It took just a moment, but the effect has felt infinite.

It's tinnitus, the constant B-flat whistling in my head, which I'm convinced began when one of our sound engineers either "wrung" the sound system before a gig or let feedback from one of the microphones get out of hand.

It took several years before I asked my wife, matter of factly, whether she always heard a high-pitched squealing in the background. The ever-present tea kettle, it turns out, is there just for us with tinnitus .

That's how normal the condition had become for me. Like a diabolical electronic mosquito, the whistle is always with me, as I listen intenently through every piano recital, every string trio concert, every chapter I read, every night, every day. My silence is never silence.

Sometimes the hum is more prominent than at other times, and sometimes, it fades almost entirely.

But I learned a few years ago that the squeal can be a blessing in disguise. The realization came when I was meditating.

I began meditation classes about 15 years ago, and although I'm not religious about my practice, it's profoundly affected my life. Meditation begins for me always by closing my eyes and listening intently to the silence around me ... and then rediscovering my own breathing.

The metta meditation I often practice brings me into a roughly 20-minute litany of self-healing affirmations I've adopted, based on lessons I still need to teach myself after all of these decades: to reject judgment, negativity and impatience, to always embrace generosity, acceptance, gratitude.

The bottom line: "May I find grace in each moment."

It's already there. It's present. And so must I become present.

That's not easy in these days of Instagram, Constant Contact, tweets, posts and yes, blogs.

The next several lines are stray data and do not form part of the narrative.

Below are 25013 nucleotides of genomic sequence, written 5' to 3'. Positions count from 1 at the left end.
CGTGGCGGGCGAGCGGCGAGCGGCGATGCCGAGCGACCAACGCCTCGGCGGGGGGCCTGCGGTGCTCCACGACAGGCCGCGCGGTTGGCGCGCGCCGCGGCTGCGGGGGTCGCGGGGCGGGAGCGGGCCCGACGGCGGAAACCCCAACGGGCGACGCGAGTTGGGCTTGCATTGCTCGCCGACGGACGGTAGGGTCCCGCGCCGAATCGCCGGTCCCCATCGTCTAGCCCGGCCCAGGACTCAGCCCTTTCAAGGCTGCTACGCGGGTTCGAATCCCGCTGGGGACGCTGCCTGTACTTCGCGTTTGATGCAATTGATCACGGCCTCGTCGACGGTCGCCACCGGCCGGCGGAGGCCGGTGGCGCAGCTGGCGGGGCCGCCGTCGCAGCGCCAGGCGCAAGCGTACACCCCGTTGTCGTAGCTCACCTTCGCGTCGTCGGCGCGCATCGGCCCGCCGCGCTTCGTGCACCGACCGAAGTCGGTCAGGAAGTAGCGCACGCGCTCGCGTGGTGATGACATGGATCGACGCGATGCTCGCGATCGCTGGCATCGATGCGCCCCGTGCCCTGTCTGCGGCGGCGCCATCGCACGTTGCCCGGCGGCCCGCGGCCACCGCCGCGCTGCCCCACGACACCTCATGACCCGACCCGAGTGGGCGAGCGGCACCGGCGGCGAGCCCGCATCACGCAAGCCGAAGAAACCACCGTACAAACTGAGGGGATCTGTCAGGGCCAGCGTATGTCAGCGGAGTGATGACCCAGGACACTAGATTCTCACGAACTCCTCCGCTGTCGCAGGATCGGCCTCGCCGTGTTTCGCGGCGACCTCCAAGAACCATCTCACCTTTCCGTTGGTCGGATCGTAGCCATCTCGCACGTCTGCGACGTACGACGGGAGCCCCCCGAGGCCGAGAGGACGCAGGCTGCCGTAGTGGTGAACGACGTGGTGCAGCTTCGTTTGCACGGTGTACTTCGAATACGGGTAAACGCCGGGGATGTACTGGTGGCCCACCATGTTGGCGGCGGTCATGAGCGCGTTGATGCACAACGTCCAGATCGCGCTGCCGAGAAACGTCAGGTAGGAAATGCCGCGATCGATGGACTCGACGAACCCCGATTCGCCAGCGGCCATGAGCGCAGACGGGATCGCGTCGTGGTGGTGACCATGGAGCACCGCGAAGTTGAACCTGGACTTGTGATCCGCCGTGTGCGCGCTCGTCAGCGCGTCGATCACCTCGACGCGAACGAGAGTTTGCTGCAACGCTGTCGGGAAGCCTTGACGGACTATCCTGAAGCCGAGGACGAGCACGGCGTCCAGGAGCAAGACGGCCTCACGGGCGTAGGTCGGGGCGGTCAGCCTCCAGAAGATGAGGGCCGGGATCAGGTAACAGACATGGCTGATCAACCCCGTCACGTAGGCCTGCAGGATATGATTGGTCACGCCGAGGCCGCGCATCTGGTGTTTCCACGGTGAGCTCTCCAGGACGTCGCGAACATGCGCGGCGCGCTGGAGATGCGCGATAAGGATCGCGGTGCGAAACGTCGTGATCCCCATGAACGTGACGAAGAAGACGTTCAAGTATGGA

For me, meditation is about spaciousness: allowing time and plenty of room to take in all that's there, without limitations of my thinking brain or the so-dalled "free stuff" of modern life.

It's about wakening myself to the spaciousness of each precious moment. And curiously, the more I practice, the more the spaciousnessness is present even when I'm not meditating. It becomes the space of life itself.

A friend once reflected, "Meditating is the easiest thing that I do. And it's the hardest thing that I do."

As for me, I enter meditation by closing my eyes, listening to the silence, and feeling every breath, heartbeat, pulse, diaphragm's rise and fall, becoming present to every precious moment. Without trying, of course.

Yet the silence, for me, is never truly silence. And so, as I become conscious of each moment, I listen carefully for every tone, every overtone and the constancy that is, for me, the omipresent reminder of grace.

Gratitude. Forgiveness. Openness. Generosity. Non-judgment.

It's there, always, but for me always aspirational. I'm not there yet, I'm trying. Without trying.


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Check out my books, Inner Landscapes and Good Will & Ice Cream